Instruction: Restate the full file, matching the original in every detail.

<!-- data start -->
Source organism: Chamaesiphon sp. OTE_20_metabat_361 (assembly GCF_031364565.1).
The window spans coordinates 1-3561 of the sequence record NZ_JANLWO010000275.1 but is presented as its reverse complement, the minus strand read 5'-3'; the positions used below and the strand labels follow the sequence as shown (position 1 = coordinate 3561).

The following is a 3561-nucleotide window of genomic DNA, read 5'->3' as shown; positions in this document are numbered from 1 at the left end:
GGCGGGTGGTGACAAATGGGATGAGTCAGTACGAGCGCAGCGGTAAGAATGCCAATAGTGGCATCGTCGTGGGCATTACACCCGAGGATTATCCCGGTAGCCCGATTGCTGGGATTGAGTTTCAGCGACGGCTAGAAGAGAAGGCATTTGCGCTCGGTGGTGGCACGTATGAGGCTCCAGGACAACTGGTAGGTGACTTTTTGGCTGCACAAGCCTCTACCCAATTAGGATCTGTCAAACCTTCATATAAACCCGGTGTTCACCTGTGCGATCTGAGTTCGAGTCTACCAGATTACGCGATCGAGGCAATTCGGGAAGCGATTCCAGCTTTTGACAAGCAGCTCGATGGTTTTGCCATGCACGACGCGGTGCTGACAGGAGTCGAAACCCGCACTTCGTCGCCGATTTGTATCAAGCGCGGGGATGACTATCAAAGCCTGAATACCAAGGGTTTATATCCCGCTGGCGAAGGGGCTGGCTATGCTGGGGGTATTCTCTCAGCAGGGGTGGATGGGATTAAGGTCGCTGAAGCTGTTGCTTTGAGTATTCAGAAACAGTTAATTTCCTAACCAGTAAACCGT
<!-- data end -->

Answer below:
Source organism: Chamaesiphon sp. OTE_20_metabat_361 (assembly GCF_031364565.1).
The window spans coordinates 1-3561 of the sequence record NZ_JANLWO010000275.1 but is presented as its reverse complement, the minus strand read 5'-3'; the positions used below and the strand labels follow the sequence as shown (position 1 = coordinate 3561).

The following is a 3561-nucleotide window of genomic DNA, read 5'->3' as shown; positions in this document are numbered from 1 at the left end:
GGCGGGTGGTGACAAATGGGATGAGTCAGTACGAGCGCAGCGGTAAGAATGCCAATAGTGGCATCGTCGTGGGCATTACACCCGAGGATTATCCCGGTAGCCCGATTGCTGGGATTGAGTTTCAGCGACGGCTAGAAGAGAAGGCATTTGCGCTCGGTGGTGGCACGTATGAGGCTCCAGGACAACTGGTAGGTGACTTTTTGGCTGCACAAGCCTCTACCCAATTAGGATCTGTCAAACCTTCATATAAACCCGGTGTTCACCTGTGCGATCTGAGTTCGAGTCTACCAGATTACGCGATCGAGGCAATTCGGGAAGCGATTCCAGCTTTTGACAAGCAGCTCGATGGTTTTGCCATGCACGACGCGGTGCTGACAGGAGTCGAAACCCGCACTTCGTCGCCGATTTGTATCAAGCGCGGGGATGACTATCAAAGCCTGAATACCAAGGGTTTATATCCCGCTGGCGAAGGGGCTGGCTATGCTGGGGGTATTCTCTCAGCAGGGGTGGATGGGATTAAGGTCGCTGAAGCTGTTGCTTTGAGTATTCAGAAACAGTTAATTTCCTAACCAGTAAACCGT